Many owners are surprised at the thought that their kitty can be taught to use an inhaler! After all, how can you tell a cat to take a slow, deep breath? In reality, cats use inhalers in much the same way we get toddlers to use them. The inhaler can attach to a “spacer” device which holds the medication in a small space. A face mask attached to the spacer, allows the cat to breath in the air slowly. You can acclimate many cats to the face mask with treats, petting, and much encouragement.
If not in acute distress, oral steroids help to reduce the airway swelling and prevent it from getting dangerously swollen again. Many cats need to be on oral steroids, such as prednisolone, for the remainder of their life. Steroids do have side effects such as weight gain, excessive thirst, and the potential to trigger diabetes in cats. Due to these, the goal of therapy is to reduce the dose as much as possible. It is important to monitor the cat’s lungs, weight, and lab work. Your vet wants to make sure your cat gets enough medication to suppress the inflammation without developing other health issues.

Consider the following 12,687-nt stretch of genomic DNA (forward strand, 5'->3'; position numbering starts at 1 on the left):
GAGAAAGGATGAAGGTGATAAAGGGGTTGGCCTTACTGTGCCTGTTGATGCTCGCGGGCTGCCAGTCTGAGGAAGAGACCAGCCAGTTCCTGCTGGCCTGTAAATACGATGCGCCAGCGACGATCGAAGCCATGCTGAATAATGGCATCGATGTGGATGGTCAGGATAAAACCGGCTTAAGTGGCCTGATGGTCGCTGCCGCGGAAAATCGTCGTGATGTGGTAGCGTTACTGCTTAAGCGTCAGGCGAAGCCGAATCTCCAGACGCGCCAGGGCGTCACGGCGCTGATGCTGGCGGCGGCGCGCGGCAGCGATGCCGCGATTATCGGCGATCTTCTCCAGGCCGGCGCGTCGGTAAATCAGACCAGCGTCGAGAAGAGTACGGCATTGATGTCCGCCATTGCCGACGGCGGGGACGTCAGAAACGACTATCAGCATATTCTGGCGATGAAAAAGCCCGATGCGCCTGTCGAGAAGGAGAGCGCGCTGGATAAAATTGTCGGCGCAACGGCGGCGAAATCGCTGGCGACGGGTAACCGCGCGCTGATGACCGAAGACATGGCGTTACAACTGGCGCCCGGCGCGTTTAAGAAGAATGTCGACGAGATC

Cat owners need to make sure that even if their pet is hungrier, they are not feeding them more. Excessive weight can cause a wide range of health problems. It is also important to know that they will be drinking and urinating more so litter boxes may require more scooping and emptying.
Vigilance is Key
Although asthma cannot be cured, it can be managed. Signs can wax and wane, lulling cat owners into thinking their cat is better and no longer needs medication. However, this is a dangerous assumption. As with people, it is always possible for their signs to flare and result in a scary situation where they cannot breathe. Careful vigilance and close partnership with your veterinarian are the best ways to prevent and minimize such events. If your cat is struggling to breathe, you should contact your family veterinarian or your nearest MedVet.